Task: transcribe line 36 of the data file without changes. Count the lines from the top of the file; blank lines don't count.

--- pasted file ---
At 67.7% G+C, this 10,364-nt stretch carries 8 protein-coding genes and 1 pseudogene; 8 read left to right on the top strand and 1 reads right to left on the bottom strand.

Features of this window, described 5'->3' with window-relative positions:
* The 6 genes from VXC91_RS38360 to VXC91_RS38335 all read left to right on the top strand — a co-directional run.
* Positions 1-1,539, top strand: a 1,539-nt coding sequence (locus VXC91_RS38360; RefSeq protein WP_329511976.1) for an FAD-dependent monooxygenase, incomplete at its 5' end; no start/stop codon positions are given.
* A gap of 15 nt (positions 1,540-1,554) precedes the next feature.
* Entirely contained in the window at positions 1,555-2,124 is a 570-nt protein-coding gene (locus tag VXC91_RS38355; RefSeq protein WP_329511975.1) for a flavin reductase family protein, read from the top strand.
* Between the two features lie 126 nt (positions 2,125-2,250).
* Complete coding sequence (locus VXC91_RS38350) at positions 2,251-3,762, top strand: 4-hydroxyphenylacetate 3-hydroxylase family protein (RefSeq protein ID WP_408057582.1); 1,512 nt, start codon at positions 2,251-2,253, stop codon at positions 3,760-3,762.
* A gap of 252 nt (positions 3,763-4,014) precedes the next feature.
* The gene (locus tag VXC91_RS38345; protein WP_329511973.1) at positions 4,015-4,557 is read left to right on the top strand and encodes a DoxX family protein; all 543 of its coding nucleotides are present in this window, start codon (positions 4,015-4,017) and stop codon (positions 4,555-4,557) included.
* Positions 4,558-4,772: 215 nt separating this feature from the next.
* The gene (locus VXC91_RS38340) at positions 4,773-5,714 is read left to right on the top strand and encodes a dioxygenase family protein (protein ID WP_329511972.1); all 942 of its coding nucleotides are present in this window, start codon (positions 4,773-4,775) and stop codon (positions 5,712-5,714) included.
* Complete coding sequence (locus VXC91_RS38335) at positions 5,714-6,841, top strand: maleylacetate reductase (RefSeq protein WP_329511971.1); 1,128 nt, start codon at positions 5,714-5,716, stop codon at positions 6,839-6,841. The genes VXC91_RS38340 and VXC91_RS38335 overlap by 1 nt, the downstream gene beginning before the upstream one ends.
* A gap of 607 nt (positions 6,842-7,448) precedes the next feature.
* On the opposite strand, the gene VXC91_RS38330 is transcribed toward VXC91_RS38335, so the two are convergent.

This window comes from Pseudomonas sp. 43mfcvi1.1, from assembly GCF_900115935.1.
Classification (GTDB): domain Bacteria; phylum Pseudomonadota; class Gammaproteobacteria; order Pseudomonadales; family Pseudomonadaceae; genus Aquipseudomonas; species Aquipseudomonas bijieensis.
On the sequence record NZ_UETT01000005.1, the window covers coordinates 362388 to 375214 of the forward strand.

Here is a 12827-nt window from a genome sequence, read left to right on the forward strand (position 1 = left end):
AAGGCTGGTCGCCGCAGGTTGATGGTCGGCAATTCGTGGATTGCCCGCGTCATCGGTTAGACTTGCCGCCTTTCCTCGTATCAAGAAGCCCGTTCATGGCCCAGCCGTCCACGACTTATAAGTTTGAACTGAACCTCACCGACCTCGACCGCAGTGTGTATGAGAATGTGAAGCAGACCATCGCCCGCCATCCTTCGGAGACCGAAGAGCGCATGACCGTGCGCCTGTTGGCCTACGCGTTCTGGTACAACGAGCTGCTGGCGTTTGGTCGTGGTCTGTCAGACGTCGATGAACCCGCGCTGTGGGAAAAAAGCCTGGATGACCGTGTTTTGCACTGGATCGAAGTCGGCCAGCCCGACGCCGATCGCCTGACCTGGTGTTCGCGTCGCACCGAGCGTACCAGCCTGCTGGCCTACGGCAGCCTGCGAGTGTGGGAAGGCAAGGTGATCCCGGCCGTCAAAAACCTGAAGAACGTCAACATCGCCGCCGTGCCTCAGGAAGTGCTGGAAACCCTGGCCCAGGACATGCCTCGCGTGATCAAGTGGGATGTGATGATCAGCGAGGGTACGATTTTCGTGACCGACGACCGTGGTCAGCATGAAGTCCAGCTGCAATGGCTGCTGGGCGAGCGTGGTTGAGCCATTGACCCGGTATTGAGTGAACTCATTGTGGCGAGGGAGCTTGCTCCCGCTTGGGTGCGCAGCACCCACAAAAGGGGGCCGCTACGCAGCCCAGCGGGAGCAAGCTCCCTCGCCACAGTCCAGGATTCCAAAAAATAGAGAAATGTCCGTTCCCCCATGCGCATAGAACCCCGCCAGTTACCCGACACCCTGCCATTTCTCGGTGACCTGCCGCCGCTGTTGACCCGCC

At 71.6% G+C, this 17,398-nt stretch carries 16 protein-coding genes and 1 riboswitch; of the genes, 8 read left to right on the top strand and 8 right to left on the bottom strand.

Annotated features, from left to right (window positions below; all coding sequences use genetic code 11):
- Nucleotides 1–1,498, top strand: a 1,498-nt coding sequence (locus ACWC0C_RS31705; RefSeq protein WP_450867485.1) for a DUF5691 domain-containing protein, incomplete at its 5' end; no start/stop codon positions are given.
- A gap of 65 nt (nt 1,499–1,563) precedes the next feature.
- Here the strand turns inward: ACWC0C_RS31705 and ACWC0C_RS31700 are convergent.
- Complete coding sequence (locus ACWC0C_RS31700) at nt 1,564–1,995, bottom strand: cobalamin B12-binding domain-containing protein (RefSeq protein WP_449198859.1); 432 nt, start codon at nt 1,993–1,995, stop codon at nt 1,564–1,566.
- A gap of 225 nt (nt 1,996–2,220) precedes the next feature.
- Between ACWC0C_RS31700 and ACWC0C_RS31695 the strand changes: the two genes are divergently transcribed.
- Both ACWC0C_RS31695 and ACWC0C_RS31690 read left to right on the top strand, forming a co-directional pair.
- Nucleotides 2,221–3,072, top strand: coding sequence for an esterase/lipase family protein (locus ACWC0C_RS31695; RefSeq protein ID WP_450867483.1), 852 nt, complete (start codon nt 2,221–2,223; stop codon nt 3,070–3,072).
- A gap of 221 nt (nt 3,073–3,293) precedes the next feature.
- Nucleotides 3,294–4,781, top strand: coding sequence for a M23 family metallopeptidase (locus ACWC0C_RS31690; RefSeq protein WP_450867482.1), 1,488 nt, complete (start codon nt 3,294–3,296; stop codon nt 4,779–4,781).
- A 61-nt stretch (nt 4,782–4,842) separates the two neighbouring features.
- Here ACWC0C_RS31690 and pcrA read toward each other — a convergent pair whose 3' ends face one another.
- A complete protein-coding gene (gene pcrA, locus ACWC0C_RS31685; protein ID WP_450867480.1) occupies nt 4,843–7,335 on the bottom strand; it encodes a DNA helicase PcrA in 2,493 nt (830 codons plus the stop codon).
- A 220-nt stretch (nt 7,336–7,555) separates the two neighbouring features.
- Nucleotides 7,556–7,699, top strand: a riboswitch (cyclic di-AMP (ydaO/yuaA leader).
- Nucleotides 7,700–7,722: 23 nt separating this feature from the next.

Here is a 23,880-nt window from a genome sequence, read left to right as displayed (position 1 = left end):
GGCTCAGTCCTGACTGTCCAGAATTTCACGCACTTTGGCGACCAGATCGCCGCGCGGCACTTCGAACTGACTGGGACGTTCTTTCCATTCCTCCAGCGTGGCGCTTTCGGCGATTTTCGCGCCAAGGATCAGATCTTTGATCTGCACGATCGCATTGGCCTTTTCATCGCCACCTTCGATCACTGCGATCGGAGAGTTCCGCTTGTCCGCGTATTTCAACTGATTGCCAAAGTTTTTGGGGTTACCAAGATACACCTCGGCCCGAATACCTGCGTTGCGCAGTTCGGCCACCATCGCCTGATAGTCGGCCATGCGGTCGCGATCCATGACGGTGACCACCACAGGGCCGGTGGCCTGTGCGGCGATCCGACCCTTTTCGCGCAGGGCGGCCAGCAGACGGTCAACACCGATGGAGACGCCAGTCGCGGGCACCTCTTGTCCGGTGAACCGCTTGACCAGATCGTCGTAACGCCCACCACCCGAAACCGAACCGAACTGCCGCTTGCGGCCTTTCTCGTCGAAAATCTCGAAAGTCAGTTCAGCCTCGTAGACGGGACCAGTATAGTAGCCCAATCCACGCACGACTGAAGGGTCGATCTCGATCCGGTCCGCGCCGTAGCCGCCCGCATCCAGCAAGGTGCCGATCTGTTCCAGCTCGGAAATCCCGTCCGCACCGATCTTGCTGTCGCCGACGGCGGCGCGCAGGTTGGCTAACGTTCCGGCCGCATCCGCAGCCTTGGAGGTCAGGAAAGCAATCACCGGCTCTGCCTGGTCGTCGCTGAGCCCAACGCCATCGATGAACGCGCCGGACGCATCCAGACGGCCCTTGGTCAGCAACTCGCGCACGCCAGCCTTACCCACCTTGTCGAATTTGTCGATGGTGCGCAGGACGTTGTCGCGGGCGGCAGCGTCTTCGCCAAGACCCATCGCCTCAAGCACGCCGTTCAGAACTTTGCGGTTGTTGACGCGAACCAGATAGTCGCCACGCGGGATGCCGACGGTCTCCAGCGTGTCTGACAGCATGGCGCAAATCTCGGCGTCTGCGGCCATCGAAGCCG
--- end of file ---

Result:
- A 220-nt stretch (nt 7,336–7,555) separates the two neighbouring features.